David Wiljer; Sara Urowitz; Lisa Barbera; Meredith L. Chivers; Naa Kwarley Quartey; Sarah E. Ferguson; Matthew To; Catherine C. Classen

55

Efficacy of a Group Intervention for Adult Women Survivors of Sexual Abuse  

ERIC Educational Resources Information Center

This study evaluates the effects of a group intervention for women sexually abused in childhood or adulthood. The sample consisted of 41 women involved in a group intervention based on a feminist approach offered by help centers for sexual assault victims in Quebec and 11 women in a wait-list comparison group. Results reveal that the group

Hebert, Martine; Bergeron, Manon

2007-01-01

56

Selective Sexual Harassment: Differential Treatment of Similar Groups of Women Workers  

Microsoft Academic Search

If male workers categorize different groups of women coworkers and, subsequently, treat them differently, the experiences of women from one of these groups would not be indicative of the experiences of women from another group. When this different treatment involves hostile environment sexual harassment of one group, but not the other, then the law must recognize the possibility of “selective

Elizabeth A. Hoffmann

2004-01-01

57

Group Process in the single-gender Women's Recovery Group compared with mixed-gender Group Drug Counseling  

PubMed Central

Enhanced affiliation among members is thought to provide increased support for women in single-gender compared with mixed-gender group therapy for substance use disorders (SUDs) and to provide a potential mechanism of action for its efficacy. In a Stage I trial of single-gender versus mixed-gender group therapy for SUDs we examined affiliative statements made by members in two group treatments, single-gender Women's Recovery Group (WRG) and mixed-gender Group Drug Counseling (GDC). Twenty-eight WRG and 17 GDC group therapy tapes were coded and compared for five types of affiliative statements. Three types of affiliative statements (agreement, supportive, and completing a thought) were highly correlated and were more frequent in WRG than GDC (D=0.882, p=0.27). In GDC, women were more likely to provide an affiliative statement to a male group member than any other combination of directionality (p<0.01). Compared with mixed-gender, single-gender group therapy for SUDs may enhance support through greater frequency of affiliative statements. PMID:24294145

Greenfield, Shelly F.; Kuper, Laura E.; Cummings, Amanda M.; Robbins, Michael S.; Gallop, Robert J.

2013-01-01

58

Cardiovascular Control in Men and Women  

NASA Astrophysics Data System (ADS)

Women, primarily young women, have a greater incidence of orthostatic intolerance than agematched men. This difference is especially dramatic in the Postural Orthostatic Tachycardia Syndrome (POTS, also called Chronic Orthostatic Intolerance, in which patients are unable to stand or remain upright for prolonged periods of time due to intolerable light headedness, weakness, and near-syncope). However, the mechanisms underlying this gender difference are still not completely understood. It is likely that certain gender-specific factors such as the normal menstrual cycle, differences in some hormonal levels which may affect the neurohumoral regulation of blood pressure, or physical characteristics such as a smaller and less "distensible" heart may influence orthostatic blood pressure control. The authors review what has been done on the effects of gender and the menstrual cycle on sympathetic neural control of hemodynamics during shortand long-term orthostasis in healthy young individuals and in female patients with POTS. In addition, the role of cardiac size and function, a non-neural mechanism, in gender differences in orthostatic tolerance is also reviewed. It is suggested that sympathetic neural control and vasoconstrictor responses during orthostasis are comparable between healthy men and women, and are enhanced but not impaired in POTS patients. There is a gender-specific difference in cardiac size even in the healthy population, while this difference is exaggerated in female patients with POTS.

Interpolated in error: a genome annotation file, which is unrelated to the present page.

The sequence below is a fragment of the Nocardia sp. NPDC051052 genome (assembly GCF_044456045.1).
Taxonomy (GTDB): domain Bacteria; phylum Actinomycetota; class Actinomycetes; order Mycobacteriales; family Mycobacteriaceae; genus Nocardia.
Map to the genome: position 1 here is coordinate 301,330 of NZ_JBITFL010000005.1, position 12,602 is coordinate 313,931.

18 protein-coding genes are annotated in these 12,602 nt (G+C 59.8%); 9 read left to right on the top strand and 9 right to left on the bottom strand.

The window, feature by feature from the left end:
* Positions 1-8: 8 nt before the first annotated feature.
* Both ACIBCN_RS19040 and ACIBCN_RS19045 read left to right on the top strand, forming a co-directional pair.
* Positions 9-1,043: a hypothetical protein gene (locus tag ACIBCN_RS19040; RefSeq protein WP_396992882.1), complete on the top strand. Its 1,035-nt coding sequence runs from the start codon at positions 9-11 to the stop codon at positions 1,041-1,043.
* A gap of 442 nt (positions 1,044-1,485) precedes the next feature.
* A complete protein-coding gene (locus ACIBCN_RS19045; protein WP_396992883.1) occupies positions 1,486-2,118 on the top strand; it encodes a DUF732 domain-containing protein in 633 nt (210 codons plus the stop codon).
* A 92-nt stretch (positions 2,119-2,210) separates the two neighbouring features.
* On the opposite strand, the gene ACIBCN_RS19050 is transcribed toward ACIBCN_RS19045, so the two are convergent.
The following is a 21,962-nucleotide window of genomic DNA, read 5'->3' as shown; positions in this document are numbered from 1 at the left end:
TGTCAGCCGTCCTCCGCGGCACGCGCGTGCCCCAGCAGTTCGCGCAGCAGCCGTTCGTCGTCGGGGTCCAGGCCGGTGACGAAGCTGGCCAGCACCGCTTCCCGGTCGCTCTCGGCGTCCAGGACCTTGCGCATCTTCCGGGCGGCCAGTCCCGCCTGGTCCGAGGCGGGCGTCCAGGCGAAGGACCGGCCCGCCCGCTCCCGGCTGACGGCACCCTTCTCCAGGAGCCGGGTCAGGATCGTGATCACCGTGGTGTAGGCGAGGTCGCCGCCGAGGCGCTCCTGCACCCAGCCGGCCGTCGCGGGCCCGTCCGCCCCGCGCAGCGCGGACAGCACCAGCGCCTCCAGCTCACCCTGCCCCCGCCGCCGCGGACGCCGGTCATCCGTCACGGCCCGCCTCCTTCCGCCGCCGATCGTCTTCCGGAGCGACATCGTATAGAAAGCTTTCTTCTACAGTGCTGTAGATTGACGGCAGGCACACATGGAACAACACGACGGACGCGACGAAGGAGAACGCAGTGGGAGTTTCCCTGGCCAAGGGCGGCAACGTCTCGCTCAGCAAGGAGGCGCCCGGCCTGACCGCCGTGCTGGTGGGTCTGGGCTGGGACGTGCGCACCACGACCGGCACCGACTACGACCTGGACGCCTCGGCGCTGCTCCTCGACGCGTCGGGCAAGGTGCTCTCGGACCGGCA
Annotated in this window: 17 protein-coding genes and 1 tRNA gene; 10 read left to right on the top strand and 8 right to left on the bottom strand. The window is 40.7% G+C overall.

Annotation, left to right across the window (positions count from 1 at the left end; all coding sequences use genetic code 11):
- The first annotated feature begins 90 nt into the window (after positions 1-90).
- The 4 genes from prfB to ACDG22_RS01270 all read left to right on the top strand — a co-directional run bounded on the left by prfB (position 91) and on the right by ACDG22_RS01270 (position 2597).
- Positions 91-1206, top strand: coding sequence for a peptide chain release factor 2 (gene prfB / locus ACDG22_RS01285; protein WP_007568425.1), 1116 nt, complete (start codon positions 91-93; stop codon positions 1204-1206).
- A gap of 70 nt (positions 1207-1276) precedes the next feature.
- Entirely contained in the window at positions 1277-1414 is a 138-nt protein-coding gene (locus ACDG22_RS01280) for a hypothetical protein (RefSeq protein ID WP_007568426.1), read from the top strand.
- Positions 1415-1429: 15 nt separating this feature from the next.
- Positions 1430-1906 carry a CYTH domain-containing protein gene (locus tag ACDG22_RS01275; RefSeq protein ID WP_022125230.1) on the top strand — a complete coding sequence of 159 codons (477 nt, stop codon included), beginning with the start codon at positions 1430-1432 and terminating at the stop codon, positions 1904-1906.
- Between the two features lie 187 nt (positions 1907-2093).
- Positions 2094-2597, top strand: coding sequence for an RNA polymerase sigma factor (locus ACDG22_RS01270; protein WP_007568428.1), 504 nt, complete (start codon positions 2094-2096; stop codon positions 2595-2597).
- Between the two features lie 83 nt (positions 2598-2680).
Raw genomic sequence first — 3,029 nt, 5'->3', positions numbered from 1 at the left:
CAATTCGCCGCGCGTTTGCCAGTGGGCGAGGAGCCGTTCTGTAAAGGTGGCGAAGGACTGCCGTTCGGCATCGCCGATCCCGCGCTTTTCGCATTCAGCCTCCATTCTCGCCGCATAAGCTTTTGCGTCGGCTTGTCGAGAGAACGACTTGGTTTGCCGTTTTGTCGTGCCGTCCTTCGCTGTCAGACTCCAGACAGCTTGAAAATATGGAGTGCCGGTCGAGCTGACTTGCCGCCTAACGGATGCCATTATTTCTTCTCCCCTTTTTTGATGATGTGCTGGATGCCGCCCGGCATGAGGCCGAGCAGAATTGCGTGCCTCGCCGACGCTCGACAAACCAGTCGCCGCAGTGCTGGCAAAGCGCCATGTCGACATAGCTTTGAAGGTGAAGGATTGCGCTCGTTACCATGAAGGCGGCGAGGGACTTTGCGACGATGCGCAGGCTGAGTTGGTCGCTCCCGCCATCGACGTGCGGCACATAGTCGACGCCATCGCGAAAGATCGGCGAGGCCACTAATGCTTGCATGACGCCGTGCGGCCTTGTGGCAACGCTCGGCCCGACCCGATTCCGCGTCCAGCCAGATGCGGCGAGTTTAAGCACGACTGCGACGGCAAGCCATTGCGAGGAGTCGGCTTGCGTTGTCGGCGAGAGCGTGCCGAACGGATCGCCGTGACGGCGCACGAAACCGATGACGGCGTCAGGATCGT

Fu, Qi

59

Attitude Control Working Group report  

NASA Technical Reports Server (NTRS)

The goals were to establish the Attitude Control System (ACS) requirements, constraints, technology assessment, technology shortfalls, expected in the year 2000. These were based upon all missions, military and civil, for LEO and GEO. The critical ACS technology issues were identified and ACS programs developed to address these critical issues.

Reid, Daniel F.; Studer, Phillip A.

1986-01-01

60

Association for Faculty Women ~ AFW ~ AFW is a broadly inclusive group that promotes successful and satisfying careers for faculty women,  

E-print Network

and maintain salary equity for women faculty on all tracks Promote university initiatives such as daycareAssociation for Faculty Women ~ AFW ~ AFW is a broadly inclusive group that promotes successful and satisfying careers for faculty women, whether you are tenured, tenure track, clinical track, adjunct, or hold